Cleo and Dakota's bounty
The picture above is of 13 year old Dakota Capwell. Dakota is an amazing young man. He is a talented black belt who trains at my boyfriends Mixed Martial Arts School in the Pennsylvania, Lehigh Valley. Dakota's father Bill has always encouraged him to hunt and has worked hard at fostering an environment where Dakota can get exposed to various kinds of game including upland hunting. This morning Jim and our GSP Cleo guided a preserve hunt for Bill and Dakota.
It was a chilly 20 degrees when they set out but they had a good morning with Cleo finding and pointing 8 birds, 4 of which Dakota shot and Bill as the second gunner brought in 2. Jim raved about how well Dakota did. But Dakota is no stranger to hunting. Last year at the age of 12 Dakota won a hunting contest, receiving the grand prize of a trip to Africa.
Dakota at the age of 12 with his Zebra
Dakota and Bill spent 2 weeks hunting in Africa. While there Dakota took a Zebra, two Blesbok's, a Springbok, an Impala, a Wildebeest, an Orux and a Kudu. The picture that won Dakota the Africa trip is also listed below, its a monster Elk he bagged at the age of 11! Someday when Dakota is much older I have no doubts that he will look back fondly at the time spent with his Dad hunting. And hopefully he will one day work as hard as his father to expose his children to the same joys he had in the fields and woods.
Dakota and his Springbok
Dakota and his father Bill Capwell and his first Blesbok
Dakota and his Wildebeest
Keeping hunting traditions alive in this country start with educating and awakening the spirit in our children. It is essential to the survival of upland hunting and hunting in general to get kids interested at a young age. Most large preservation organizations in this country like Pheasants Forever and Quails Forever realize this all too well and work tirelessly to engage kids in upland hunting by sponsoring youth hunts. And it's up to us to come and bring the dogs to work with them and make the time to expose our kids to these experiences.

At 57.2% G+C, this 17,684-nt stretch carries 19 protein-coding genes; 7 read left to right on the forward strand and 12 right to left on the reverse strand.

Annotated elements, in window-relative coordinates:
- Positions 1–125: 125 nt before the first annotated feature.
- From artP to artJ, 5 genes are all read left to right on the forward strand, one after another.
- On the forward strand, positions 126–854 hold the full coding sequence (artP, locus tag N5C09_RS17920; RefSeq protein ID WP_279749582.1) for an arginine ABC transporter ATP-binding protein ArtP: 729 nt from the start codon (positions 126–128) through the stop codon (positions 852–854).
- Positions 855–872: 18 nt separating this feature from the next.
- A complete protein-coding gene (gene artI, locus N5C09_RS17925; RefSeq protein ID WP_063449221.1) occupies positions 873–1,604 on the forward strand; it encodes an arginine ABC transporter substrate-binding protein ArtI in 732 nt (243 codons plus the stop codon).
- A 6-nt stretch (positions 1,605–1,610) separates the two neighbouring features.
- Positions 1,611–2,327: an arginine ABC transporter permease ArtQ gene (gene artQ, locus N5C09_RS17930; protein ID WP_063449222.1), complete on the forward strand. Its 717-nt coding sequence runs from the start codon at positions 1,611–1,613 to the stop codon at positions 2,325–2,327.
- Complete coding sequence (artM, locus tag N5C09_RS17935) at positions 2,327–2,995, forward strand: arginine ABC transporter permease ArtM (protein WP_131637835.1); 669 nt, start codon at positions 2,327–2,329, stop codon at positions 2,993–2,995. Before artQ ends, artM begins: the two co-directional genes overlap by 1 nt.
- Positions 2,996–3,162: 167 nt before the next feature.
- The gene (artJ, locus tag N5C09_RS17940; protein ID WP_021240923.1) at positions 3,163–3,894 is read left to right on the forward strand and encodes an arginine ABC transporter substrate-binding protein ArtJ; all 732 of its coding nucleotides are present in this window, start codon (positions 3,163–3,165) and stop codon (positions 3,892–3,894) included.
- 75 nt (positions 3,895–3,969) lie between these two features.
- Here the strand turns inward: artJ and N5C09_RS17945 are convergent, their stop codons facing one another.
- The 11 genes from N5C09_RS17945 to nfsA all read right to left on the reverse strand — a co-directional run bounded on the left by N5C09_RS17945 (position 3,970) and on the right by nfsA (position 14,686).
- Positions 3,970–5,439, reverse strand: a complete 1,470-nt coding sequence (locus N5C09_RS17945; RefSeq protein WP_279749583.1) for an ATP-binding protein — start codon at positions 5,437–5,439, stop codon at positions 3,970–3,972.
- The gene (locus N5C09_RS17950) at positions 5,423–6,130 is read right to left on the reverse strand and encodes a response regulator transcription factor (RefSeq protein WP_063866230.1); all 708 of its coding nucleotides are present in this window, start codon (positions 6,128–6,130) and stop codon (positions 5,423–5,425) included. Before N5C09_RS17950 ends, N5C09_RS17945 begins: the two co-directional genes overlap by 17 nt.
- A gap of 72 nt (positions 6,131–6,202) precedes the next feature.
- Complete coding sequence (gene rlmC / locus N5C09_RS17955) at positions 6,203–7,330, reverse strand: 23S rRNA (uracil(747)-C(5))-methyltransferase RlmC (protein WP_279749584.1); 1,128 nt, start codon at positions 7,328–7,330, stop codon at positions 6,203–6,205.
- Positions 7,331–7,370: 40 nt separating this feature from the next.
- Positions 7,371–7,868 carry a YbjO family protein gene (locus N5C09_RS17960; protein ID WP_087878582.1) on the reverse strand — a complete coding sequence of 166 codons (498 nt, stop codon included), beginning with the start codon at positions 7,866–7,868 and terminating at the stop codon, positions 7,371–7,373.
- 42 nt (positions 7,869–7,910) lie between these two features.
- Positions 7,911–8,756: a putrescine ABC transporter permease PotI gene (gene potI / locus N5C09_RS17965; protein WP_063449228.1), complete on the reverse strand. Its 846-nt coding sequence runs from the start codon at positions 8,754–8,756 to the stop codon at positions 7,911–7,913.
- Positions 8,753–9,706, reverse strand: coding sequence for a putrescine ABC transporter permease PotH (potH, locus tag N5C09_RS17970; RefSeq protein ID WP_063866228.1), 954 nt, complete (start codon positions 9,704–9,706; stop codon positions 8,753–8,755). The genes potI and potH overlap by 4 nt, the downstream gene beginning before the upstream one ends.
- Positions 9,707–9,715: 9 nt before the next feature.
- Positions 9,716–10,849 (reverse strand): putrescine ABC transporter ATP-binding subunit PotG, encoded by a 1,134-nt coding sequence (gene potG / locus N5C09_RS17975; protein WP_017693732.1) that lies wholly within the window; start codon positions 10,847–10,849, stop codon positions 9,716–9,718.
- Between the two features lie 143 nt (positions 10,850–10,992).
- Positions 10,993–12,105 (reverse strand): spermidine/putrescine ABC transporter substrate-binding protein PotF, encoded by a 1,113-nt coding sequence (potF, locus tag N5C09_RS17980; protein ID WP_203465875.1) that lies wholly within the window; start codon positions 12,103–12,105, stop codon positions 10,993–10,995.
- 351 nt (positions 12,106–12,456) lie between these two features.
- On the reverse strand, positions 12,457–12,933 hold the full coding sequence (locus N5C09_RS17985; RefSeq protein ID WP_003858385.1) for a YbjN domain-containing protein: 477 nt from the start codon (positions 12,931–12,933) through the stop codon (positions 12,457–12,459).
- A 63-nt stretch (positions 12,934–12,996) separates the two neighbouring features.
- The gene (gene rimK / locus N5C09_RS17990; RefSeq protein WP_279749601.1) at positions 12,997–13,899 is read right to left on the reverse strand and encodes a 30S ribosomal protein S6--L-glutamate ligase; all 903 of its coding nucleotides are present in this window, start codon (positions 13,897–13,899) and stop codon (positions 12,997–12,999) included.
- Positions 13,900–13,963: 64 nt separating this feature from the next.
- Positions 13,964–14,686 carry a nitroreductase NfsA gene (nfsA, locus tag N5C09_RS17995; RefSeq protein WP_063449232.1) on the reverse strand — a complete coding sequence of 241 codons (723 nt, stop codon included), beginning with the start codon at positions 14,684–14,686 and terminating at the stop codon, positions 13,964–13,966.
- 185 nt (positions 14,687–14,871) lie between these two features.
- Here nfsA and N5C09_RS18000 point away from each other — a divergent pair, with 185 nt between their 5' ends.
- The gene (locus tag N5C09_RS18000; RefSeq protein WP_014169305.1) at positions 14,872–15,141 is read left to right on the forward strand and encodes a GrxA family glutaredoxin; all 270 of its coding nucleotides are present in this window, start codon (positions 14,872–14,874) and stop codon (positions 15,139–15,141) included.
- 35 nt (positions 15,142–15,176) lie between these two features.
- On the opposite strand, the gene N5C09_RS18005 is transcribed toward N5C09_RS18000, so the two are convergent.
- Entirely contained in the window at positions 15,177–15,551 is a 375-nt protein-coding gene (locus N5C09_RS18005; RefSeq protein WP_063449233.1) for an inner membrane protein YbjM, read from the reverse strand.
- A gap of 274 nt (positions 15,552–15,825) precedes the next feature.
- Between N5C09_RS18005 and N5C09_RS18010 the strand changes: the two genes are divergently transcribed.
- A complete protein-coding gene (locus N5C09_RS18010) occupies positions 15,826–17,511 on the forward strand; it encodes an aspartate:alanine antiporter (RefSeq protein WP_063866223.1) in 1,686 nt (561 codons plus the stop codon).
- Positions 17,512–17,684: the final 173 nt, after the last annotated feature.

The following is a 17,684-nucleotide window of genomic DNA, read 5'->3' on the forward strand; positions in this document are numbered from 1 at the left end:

Dakota and Bill with his Oryx
Dakota and Bill with his White Blesbok
Dakota and his Dad Bill with his Impala
By starting children out hunting young it instills in them the proper care and safe habits of guns, the responsibility of preserving the great outdoors, it gets them off the couch and away from video games into the fields and woods, it allows them to see and be apart of the process of gathering your own food which is an experience most Americans today never have, it allows them to take pride in accomplishing something that takes skill and patience and it allots them sacred and valuable time with the big people in their lives.
Dakota and his Kudo
Dakota's monster elk taken at age 11 in New Mexico
Taking time to expose youth, both boys and girls to the joys of hunting is ensuring that there will be a future for this great sport. It's also what builds traditions and fond memories. I know that Jim got a great sense of satisfaction today watching Dakota hunt. He recanted for me how nicely he responded to a double wild flush, quickly having to choose which pheasant to take. And although Jim won't be upland hunting on Monday, Jim will be venturing off into the woods to deer hunt with his 21 year old daughter Samantha who is home from college. I'm pretty sure nothing means more to him then getting to spend that time in the woods with her.
Another bull elk taken earlier this year by Dakota with a muzzleloader in
New Mexico at the age of 13
Dakota has been very lucky and most kids won't get the chance to hunt some of the things that he has, but exposing kids to even the simplest joys of the outdoors will be fruitful to the next generation.